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News / January 15, 2008

Saliva testing set to diagnose breast cancer

by Guy Hiscott

Researchers at The University of Texas Health Science Center at Houston can identify and quantify specific protein markers in human saliva to provide an early, non-invasive diagnosis of breast cancer, according to a study published in a recent issue of Cancer Investigation.

The study describes how the onset of breast cancer produces a change in the normal type and amount of proteins in glandular secretions from the salivary glands. The protein profile in a healthy person is altered by the presence of cancer.

The study is being applied to a ‘lab-on-a-chip’ technology platform developed by biochemists at The University of Texas at Austin. The ultimate goal is to bring this type of diagnostic test, which is capable of detecting the presence of cancer before a tumour forms, into the dental practice or other healthcare facilities. The technology aims to improve the ease and effectiveness with which dental professionals and other healthcare providers can provide quick, accurate diagnostic information and physician referrals to their patients.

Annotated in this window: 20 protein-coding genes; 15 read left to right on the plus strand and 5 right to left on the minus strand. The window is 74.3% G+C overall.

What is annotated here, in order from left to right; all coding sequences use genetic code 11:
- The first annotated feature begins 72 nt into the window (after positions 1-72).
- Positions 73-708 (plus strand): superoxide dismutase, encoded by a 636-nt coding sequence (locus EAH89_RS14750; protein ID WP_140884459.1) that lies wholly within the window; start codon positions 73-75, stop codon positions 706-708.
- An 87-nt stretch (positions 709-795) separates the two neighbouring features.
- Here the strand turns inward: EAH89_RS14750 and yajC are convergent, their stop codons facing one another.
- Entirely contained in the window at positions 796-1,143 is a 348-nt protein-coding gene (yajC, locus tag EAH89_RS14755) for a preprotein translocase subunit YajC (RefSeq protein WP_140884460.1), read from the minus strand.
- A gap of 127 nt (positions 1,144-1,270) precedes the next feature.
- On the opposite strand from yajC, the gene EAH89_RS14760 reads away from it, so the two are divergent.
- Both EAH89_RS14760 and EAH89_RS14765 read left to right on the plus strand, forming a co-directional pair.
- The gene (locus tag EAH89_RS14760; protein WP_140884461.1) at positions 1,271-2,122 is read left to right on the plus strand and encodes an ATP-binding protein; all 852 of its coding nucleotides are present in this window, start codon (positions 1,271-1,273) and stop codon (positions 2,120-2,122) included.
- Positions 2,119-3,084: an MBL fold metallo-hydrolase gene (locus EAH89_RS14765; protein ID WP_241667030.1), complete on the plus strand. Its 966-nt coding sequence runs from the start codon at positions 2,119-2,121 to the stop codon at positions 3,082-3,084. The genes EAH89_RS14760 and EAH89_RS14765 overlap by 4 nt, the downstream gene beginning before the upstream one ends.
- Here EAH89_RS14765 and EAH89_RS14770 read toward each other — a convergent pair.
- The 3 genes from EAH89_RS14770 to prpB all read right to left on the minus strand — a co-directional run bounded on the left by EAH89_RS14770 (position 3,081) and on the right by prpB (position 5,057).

‘Why not the dentist?’ asked lead researcher Charles Streckfus DDS, a professor of diagnostic sciences with an expertise in salivary function and molecular epidemiology. ‘Most folks, especially women and children, visit the dental office way more often than they ever see the physician. Saliva is a non-invasive, quicker way for detection.’

The article, Breast cancer related proteins are present in saliva and are modulated secondary to ductal carcinoma in situ of the breast appears in the journal’s ‘iFirst’ section online:
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